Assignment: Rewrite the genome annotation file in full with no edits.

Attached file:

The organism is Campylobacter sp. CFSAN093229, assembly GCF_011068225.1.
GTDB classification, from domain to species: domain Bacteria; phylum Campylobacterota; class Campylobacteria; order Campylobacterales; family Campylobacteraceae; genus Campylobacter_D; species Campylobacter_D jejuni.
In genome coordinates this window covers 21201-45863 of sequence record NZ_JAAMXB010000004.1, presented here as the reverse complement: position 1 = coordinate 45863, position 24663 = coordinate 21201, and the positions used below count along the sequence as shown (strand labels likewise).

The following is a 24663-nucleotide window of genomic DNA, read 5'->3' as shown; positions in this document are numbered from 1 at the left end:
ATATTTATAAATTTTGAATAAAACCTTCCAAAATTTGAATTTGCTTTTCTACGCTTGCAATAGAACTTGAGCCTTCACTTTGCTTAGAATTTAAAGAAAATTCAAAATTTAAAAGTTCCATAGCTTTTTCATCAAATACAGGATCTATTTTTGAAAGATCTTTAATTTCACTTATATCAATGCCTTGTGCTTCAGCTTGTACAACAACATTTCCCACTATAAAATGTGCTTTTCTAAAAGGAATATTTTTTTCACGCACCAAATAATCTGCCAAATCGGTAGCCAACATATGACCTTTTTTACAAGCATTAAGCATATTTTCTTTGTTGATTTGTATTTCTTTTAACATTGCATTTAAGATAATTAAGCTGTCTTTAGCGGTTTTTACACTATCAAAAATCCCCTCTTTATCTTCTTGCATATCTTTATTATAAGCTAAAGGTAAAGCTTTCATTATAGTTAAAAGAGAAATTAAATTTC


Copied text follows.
The organism is Campylobacter sp. CFSAN093229, assembly GCF_011068225.1.
GTDB classification, from domain to species: domain Bacteria; phylum Campylobacterota; class Campylobacteria; order Campylobacterales; family Campylobacteraceae; genus Campylobacter_D; species Campylobacter_D jejuni.
In genome coordinates this window covers 21201-45863 of sequence record NZ_JAAMXB010000004.1, presented here as the reverse complement: position 1 = coordinate 45863, position 24663 = coordinate 21201, and the positions used below count along the sequence as shown (strand labels likewise).

The following is a 24663-nucleotide window of genomic DNA, read 5'->3' as shown; positions in this document are numbered from 1 at the left end:
ATATTTATAAATTTTGAATAAAACCTTCCAAAATTTGAATTTGCTTTTCTACGCTTGCAATAGAACTTGAGCCTTCACTTTGCTTAGAATTTAAAGAAAATTCAAAATTTAAAAGTTCCATAGCTTTTTCATCAAATACAGGATCTATTTTTGAAAGATCTTTAATTTCACTTATATCAATGCCTTGTGCTTCAGCTTGTACAACAACATTTCCCACTATAAAATGTGCTTTTCTAAAAGGAATATTTTTTTCACGCACCAAATAATCTGCCAAATCGGTAGCCAACATATGACCTTTTTTACAAGCATTAAGCATATTTTCTTTGTTGATTTGTATTTCTTTTAACATTGCATTTAAGATAATTAAGCTGTCTTTAGCGGTTTTTACACTATCAAAAATCCCCTCTTTATCTTCTTGCATATCTTTATTATAAGCTAAAGGTAAAGCTTTCATTATAGTTAAAAGAGAAATTAAATTTC